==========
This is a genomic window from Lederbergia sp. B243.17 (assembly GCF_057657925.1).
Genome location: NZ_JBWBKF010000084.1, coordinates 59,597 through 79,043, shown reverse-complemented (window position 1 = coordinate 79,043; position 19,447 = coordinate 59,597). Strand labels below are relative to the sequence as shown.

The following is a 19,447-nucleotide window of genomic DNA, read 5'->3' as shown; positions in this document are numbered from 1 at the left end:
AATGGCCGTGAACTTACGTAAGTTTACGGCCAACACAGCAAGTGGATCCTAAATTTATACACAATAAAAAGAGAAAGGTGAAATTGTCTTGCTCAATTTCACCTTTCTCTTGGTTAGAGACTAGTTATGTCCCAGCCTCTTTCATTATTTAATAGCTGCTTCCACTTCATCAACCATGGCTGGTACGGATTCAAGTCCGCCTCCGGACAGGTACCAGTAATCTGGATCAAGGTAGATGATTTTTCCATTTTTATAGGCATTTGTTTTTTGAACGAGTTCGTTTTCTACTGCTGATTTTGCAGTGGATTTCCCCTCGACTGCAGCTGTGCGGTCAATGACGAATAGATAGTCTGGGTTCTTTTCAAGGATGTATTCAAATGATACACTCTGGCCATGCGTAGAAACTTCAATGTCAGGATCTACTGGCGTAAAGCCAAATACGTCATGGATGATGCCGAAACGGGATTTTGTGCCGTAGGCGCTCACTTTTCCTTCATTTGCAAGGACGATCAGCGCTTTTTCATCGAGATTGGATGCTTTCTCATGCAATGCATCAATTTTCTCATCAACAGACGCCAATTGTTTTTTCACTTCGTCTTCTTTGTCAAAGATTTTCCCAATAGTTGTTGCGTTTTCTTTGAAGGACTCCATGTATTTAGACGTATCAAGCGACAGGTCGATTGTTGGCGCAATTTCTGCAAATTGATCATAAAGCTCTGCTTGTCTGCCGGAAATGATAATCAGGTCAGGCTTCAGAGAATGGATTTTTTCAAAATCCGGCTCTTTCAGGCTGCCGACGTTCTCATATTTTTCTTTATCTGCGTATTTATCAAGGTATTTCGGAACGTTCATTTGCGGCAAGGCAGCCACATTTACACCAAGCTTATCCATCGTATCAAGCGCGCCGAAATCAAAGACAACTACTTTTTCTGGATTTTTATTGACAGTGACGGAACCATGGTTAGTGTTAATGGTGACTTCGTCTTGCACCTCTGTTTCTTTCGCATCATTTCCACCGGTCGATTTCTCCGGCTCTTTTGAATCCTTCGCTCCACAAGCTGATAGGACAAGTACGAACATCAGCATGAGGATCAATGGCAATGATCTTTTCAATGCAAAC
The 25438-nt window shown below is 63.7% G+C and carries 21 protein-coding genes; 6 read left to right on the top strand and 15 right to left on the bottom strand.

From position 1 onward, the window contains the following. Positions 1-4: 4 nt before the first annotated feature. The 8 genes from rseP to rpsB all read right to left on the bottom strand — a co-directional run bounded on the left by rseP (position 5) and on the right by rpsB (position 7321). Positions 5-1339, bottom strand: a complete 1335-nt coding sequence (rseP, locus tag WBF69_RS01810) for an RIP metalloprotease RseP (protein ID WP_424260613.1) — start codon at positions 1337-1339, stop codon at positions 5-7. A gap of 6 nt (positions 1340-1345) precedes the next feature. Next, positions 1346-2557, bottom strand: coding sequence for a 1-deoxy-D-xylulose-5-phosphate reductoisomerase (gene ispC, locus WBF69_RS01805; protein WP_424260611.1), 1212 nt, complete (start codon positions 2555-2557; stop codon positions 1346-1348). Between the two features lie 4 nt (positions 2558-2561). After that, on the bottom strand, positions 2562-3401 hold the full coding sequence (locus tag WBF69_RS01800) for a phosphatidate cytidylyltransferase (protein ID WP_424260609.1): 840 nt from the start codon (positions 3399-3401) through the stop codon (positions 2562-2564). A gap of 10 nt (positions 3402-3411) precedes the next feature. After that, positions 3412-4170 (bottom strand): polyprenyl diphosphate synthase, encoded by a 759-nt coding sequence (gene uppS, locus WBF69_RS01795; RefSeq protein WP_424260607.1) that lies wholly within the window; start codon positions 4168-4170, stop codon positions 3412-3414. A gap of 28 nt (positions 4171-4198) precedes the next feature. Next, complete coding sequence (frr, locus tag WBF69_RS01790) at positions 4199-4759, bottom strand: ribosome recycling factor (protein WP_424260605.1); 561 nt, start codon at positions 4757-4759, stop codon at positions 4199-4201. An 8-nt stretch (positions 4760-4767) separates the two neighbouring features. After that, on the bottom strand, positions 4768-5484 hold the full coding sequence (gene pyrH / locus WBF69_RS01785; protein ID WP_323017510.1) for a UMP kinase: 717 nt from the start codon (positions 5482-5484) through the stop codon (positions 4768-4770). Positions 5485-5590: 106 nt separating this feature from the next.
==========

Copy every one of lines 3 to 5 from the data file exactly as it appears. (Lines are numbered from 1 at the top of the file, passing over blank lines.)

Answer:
The following is a 19,447-nucleotide window of genomic DNA, read 5'->3' as shown; positions in this document are numbered from 1 at the left end:
AATGGCCGTGAACTTACGTAAGTTTACGGCCAACACAGCAAGTGGATCCTAAATTTATACACAATAAAAAGAGAAAGGTGAAATTGTCTTGCTCAATTTCACCTTTCTCTTGGTTAGAGACTAGTTATGTCCCAGCCTCTTTCATTATTTAATAGCTGCTTCCACTTCATCAACCATGGCTGGTACGGATTCAAGTCCGCCTCCGGACAGGTACCAGTAATCTGGATCAAGGTAGATGATTTTTCCATTTTTATAGGCATTTGTTTTTTGAACGAGTTCGTTTTCTACTGCTGATTTTGCAGTGGATTTCCCCTCGACTGCAGCTGTGCGGTCAATGACGAATAGATAGTCTGGGTTCTTTTCAAGGATGTATTCAAATGATACACTCTGGCCATGCGTAGAAACTTCAATGTCAGGATCTACTGGCGTAAAGCCAAATACGTCATGGATGATGCCGAAACGGGATTTTGTGCCGTAGGCGCTCACTTTTCCTTCATTTGCAAGGACGATCAGCGCTTTTTCATCGAGATTGGATGCTTTCTCATGCAATGCATCAATTTTCTCATCAACAGACGCCAATTGTTTTTTCACTTCGTCTTCTTTGTCAAAGATTTTCCCAATAGTTGTTGCGTTTTCTTTGAAGGACTCCATGTATTTAGACGTATCAAGCGACAGGTCGATTGTTGGCGCAATTTCTGCAAATTGATCATAAAGCTCTGCTTGTCTGCCGGAAATGATAATCAGGTCAGGCTTCAGAGAATGGATTTTTTCAAAATCCGGCTCTTTCAGGCTGCCGACGTTCTCATATTTTTCTTTATCTGCGTATTTATCAAGGTATTTCGGAACGTTCATTTGCGGCAAGGCAGCCACATTTACACCAAGCTTATCCATCGTATCAAGCGCGCCGAAATCAAAGACAACTACTTTTTCTGGATTTTTATTGACAGTGACGGAACCATGGTTAGTGTTAATGGTGACTTCGTCTTGCACCTCTGTTTCTTTCGCATCATTTCCACCGGTCGATTTCTCCGGCTCTTTTGAATCCTTCGCTCCACAAGCTGATAGGACAAGTACGAACATCAGCATGAGGATCAATGGCAATGATCTTTTCAATGCAAAC
The 25438-nt window shown below is 63.7% G+C and carries 21 protein-coding genes; 6 read left to right on the top strand and 15 right to left on the bottom strand.